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Iavra

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This kind of depends what you're trying to achieve. If you have a script like my popup plugin, which works mainly with its own classes and functions and only needs 1 or 2 aliased base methods to register itself with the engine, you can as well try to not break the engine for other plugins.


Now, if you have a menu overhaul or a complete battle system, chances are good that you won't be compatible to a lot of stuff from the get-go.
 

DarknessFalls

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// Two ways:


var oldSomethingPrototypeFunctionNameMethod = Something.prototype.functionName;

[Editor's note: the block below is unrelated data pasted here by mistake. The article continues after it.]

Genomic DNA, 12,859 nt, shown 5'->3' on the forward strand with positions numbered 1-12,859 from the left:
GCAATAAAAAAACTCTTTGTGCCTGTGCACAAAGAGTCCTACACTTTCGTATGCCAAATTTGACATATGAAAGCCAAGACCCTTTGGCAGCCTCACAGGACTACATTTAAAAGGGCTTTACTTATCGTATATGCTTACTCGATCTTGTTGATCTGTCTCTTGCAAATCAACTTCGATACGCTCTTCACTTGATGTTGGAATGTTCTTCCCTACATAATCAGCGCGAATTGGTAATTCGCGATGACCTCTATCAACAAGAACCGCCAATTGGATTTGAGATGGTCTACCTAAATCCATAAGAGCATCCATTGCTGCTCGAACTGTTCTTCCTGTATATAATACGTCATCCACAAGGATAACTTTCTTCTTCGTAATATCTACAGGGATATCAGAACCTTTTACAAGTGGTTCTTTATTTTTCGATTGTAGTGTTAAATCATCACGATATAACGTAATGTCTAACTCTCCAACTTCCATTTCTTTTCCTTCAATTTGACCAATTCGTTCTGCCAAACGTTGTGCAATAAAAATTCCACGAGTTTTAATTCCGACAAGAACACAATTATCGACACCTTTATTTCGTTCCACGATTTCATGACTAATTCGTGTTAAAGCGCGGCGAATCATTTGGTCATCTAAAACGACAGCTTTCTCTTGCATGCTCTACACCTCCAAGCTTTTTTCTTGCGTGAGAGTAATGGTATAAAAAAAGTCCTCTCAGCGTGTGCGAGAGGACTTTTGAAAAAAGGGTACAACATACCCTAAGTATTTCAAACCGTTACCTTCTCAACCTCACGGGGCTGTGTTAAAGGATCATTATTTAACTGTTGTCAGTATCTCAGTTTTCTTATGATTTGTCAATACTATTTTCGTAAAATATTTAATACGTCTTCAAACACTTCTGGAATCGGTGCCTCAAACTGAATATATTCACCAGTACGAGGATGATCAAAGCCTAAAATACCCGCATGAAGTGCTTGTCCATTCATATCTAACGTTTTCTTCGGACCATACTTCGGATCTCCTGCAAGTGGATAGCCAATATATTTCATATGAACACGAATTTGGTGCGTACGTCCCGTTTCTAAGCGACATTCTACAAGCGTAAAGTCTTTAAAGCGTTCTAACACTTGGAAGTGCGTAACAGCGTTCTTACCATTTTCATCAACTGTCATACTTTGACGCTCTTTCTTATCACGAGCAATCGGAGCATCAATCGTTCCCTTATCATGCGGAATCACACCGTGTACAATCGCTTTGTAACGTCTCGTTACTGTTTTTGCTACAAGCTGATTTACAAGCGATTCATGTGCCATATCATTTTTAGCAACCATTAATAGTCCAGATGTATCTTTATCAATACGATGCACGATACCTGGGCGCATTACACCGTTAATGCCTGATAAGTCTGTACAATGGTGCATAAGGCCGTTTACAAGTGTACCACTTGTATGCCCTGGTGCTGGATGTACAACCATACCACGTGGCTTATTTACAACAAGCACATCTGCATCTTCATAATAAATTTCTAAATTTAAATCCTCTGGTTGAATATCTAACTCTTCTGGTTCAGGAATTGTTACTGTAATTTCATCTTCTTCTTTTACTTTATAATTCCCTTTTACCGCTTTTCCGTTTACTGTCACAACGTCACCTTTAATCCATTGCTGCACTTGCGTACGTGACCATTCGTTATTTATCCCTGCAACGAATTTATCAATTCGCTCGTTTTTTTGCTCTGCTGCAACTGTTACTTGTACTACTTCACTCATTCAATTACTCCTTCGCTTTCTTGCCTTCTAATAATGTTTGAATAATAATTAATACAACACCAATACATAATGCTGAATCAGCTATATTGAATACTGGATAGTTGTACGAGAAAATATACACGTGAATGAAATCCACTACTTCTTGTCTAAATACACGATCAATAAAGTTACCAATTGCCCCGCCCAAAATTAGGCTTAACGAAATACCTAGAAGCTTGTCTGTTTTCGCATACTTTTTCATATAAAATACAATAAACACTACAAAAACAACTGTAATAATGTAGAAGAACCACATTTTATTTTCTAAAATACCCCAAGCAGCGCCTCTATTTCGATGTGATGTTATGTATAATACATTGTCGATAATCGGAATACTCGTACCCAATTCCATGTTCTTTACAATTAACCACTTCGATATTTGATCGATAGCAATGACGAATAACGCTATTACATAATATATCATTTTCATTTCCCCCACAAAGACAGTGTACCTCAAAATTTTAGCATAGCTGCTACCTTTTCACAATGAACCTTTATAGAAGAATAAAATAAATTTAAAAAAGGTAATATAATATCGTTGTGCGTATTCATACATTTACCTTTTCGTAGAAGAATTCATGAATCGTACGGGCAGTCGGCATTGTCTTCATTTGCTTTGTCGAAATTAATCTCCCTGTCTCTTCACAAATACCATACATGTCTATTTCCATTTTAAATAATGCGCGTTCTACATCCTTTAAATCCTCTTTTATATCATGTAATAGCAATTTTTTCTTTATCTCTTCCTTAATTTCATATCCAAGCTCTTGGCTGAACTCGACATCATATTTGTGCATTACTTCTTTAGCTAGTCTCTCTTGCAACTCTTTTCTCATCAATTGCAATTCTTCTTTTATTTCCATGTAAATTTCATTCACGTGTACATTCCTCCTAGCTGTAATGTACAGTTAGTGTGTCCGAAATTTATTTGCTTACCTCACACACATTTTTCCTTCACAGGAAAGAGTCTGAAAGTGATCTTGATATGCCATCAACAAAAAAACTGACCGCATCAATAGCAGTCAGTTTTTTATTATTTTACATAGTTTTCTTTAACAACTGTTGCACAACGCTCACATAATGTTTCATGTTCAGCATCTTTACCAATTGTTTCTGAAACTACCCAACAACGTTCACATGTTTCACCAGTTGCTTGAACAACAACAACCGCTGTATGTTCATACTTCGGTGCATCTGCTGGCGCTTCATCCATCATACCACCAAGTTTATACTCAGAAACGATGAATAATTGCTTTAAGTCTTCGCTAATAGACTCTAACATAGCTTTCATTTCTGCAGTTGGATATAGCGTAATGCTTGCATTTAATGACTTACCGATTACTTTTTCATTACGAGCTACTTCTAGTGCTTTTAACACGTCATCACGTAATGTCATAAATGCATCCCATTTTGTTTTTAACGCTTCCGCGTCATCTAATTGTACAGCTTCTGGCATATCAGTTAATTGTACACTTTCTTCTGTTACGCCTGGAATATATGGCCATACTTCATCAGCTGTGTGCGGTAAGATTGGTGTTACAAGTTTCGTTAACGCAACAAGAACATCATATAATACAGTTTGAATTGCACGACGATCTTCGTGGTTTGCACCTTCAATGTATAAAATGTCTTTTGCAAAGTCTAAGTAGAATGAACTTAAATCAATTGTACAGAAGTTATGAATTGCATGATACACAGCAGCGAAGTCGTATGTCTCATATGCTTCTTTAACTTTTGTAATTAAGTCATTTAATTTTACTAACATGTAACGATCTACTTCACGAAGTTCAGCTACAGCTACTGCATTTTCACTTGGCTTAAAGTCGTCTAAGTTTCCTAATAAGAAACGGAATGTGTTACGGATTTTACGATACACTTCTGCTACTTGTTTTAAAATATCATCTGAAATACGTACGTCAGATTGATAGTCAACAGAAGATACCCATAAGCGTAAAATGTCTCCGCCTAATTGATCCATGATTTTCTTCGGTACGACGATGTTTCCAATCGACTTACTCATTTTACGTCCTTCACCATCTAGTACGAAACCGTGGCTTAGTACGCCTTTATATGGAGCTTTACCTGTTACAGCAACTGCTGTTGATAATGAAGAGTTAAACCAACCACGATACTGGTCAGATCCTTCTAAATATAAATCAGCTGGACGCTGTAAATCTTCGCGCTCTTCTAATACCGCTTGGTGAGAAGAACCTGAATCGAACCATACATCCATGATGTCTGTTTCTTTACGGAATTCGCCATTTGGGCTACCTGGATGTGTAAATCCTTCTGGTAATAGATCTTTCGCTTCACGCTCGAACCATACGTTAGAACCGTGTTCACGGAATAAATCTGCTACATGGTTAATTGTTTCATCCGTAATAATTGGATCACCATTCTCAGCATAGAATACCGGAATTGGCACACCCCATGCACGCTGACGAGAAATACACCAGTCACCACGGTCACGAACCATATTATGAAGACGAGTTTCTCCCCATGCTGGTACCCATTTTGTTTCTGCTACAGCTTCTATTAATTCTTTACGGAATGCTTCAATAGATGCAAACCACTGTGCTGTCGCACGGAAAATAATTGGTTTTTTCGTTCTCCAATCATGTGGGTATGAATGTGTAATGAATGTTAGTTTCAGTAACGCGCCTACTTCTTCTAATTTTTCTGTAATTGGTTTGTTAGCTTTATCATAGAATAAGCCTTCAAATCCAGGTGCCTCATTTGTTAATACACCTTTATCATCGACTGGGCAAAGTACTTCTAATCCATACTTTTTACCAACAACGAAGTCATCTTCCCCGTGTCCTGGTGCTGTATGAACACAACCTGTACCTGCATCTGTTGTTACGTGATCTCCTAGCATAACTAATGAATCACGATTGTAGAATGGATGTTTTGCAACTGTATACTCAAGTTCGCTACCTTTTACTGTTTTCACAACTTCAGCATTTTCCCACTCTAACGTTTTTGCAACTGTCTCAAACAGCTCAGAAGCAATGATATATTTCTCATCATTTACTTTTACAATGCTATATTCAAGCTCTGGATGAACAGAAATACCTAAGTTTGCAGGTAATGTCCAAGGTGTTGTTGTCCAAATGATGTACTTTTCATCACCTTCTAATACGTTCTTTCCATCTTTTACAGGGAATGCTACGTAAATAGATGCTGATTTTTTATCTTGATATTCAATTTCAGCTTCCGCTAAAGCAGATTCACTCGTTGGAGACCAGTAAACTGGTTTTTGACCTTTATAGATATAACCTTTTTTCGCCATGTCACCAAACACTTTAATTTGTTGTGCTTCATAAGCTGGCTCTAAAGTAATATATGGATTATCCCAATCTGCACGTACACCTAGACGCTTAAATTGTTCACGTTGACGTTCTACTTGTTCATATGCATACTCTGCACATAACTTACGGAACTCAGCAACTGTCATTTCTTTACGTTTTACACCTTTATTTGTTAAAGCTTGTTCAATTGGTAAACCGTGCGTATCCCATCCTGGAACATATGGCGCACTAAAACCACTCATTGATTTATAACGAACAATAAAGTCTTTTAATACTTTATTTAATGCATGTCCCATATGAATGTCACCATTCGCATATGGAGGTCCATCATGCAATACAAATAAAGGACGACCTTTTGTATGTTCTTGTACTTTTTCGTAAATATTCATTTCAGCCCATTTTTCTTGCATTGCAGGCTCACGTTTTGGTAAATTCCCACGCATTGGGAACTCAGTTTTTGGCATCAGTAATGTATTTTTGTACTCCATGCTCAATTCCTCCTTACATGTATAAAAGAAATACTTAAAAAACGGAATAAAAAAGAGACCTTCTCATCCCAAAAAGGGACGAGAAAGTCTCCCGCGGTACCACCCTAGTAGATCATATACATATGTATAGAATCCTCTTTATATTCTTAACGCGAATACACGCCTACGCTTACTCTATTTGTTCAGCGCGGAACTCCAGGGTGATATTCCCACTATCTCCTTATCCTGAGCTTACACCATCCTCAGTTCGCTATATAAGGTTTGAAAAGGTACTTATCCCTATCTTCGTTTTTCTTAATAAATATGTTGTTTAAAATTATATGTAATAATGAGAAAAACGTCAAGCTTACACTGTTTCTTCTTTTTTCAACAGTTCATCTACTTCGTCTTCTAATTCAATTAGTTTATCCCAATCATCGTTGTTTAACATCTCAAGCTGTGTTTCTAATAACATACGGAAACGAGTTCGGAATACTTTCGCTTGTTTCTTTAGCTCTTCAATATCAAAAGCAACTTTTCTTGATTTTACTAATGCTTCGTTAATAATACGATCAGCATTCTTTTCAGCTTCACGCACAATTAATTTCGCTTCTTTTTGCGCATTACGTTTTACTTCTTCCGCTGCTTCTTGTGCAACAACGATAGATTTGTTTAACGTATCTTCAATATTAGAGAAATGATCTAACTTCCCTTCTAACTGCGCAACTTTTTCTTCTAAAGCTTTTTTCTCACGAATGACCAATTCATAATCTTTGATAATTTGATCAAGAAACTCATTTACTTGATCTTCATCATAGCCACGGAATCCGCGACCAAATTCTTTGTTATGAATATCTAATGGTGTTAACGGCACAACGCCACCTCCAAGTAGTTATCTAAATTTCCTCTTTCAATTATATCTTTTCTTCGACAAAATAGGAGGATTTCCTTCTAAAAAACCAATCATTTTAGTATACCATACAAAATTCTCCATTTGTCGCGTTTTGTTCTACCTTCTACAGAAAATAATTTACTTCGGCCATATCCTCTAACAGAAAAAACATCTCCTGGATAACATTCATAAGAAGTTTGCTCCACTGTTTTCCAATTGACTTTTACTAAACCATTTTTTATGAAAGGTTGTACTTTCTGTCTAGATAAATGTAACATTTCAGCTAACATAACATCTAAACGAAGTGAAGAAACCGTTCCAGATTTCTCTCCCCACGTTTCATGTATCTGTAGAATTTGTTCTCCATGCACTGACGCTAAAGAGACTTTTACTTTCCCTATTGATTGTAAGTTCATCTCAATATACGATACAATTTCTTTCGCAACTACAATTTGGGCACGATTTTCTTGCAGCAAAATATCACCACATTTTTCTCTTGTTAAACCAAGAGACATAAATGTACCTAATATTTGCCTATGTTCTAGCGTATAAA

Something.prototype.functionName = function(){


oldSomethingPrototypeFunctionNameMethod.call(this);


// your jazz here


}


// ES6, the way I do it:


AnotherClass extends Something {


functionName(){


super.functionName(this);


}


}
 

Iavra

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Does ES6 actually makes sense, though? It's only syntactic sugar, anyway, and you'll need to compile back to ES5, which will make your code harder to read. I'd say it's better to make yourself familiar with the way it's done in ES5, so you also have an easier time understanding other people's plugins.
 

DarknessFalls

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Does ES6 actually makes sense, though? It's only syntactic sugar, anyway, and you'll need to compile back to ES5, which will make your code harder to read. I'd say it's better to make yourself familiar with the way it's done in ES5, so you also have an easier time understanding other people's plugins.
I know how its done in both ways and all es6 is, is a thin wrapper around es5's prototypes